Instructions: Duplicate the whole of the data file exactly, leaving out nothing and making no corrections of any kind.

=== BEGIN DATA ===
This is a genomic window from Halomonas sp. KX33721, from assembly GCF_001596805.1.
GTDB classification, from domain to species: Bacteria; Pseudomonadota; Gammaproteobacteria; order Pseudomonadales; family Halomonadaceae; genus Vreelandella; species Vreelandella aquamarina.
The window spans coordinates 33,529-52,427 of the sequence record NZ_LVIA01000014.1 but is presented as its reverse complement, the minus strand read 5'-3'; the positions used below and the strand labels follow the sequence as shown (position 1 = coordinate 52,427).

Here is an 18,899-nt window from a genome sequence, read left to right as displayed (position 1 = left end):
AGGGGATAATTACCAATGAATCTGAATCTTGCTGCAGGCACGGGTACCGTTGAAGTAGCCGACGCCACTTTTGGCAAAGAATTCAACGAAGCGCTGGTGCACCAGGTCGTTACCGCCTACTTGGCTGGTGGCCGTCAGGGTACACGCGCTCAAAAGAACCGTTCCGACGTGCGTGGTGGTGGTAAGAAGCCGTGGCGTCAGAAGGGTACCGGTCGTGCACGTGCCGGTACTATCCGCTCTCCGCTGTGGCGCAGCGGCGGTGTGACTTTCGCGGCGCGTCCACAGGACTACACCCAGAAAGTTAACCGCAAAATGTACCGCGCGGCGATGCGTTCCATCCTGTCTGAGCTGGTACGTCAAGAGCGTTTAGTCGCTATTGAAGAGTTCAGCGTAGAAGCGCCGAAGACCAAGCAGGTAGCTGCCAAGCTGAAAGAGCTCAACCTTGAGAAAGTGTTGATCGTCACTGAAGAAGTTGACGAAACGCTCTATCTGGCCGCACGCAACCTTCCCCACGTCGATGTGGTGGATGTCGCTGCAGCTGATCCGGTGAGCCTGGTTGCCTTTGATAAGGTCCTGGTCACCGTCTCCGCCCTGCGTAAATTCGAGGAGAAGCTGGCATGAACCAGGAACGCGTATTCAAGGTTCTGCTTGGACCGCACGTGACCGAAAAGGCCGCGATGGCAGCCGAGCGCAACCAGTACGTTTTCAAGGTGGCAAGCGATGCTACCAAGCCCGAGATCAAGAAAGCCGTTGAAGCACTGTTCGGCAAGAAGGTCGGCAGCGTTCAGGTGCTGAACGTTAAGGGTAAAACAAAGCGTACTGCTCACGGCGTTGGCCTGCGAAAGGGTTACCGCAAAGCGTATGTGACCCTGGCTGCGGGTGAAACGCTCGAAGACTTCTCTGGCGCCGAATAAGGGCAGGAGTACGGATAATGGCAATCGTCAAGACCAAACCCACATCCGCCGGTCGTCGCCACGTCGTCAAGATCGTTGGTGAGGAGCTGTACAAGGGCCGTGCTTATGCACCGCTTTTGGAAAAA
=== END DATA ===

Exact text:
This is a genomic window from Halomonas sp. KX33721, from assembly GCF_001596805.1.
GTDB classification, from domain to species: Bacteria; Pseudomonadota; Gammaproteobacteria; order Pseudomonadales; family Halomonadaceae; genus Vreelandella; species Vreelandella aquamarina.
The window spans coordinates 33,529-52,427 of the sequence record NZ_LVIA01000014.1 but is presented as its reverse complement, the minus strand read 5'-3'; the positions used below and the strand labels follow the sequence as shown (position 1 = coordinate 52,427).

Here is an 18,899-nt window from a genome sequence, read left to right as displayed (position 1 = left end):
AGGGGATAATTACCAATGAATCTGAATCTTGCTGCAGGCACGGGTACCGTTGAAGTAGCCGACGCCACTTTTGGCAAAGAATTCAACGAAGCGCTGGTGCACCAGGTCGTTACCGCCTACTTGGCTGGTGGCCGTCAGGGTACACGCGCTCAAAAGAACCGTTCCGACGTGCGTGGTGGTGGTAAGAAGCCGTGGCGTCAGAAGGGTACCGGTCGTGCACGTGCCGGTACTATCCGCTCTCCGCTGTGGCGCAGCGGCGGTGTGACTTTCGCGGCGCGTCCACAGGACTACACCCAGAAAGTTAACCGCAAAATGTACCGCGCGGCGATGCGTTCCATCCTGTCTGAGCTGGTACGTCAAGAGCGTTTAGTCGCTATTGAAGAGTTCAGCGTAGAAGCGCCGAAGACCAAGCAGGTAGCTGCCAAGCTGAAAGAGCTCAACCTTGAGAAAGTGTTGATCGTCACTGAAGAAGTTGACGAAACGCTCTATCTGGCCGCACGCAACCTTCCCCACGTCGATGTGGTGGATGTCGCTGCAGCTGATCCGGTGAGCCTGGTTGCCTTTGATAAGGTCCTGGTCACCGTCTCCGCCCTGCGTAAATTCGAGGAGAAGCTGGCATGAACCAGGAACGCGTATTCAAGGTTCTGCTTGGACCGCACGTGACCGAAAAGGCCGCGATGGCAGCCGAGCGCAACCAGTACGTTTTCAAGGTGGCAAGCGATGCTACCAAGCCCGAGATCAAGAAAGCCGTTGAAGCACTGTTCGGCAAGAAGGTCGGCAGCGTTCAGGTGCTGAACGTTAAGGGTAAAACAAAGCGTACTGCTCACGGCGTTGGCCTGCGAAAGGGTTACCGCAAAGCGTATGTGACCCTGGCTGCGGGTGAAACGCTCGAAGACTTCTCTGGCGCCGAATAAGGGCAGGAGTACGGATAATGGCAATCGTCAAGACCAAACCCACATCCGCCGGTCGTCGCCACGTCGTCAAGATCGTTGGTGAGGAGCTGTACAAGGGCCGTGCTTATGCACCGCTTTTGGAAAAA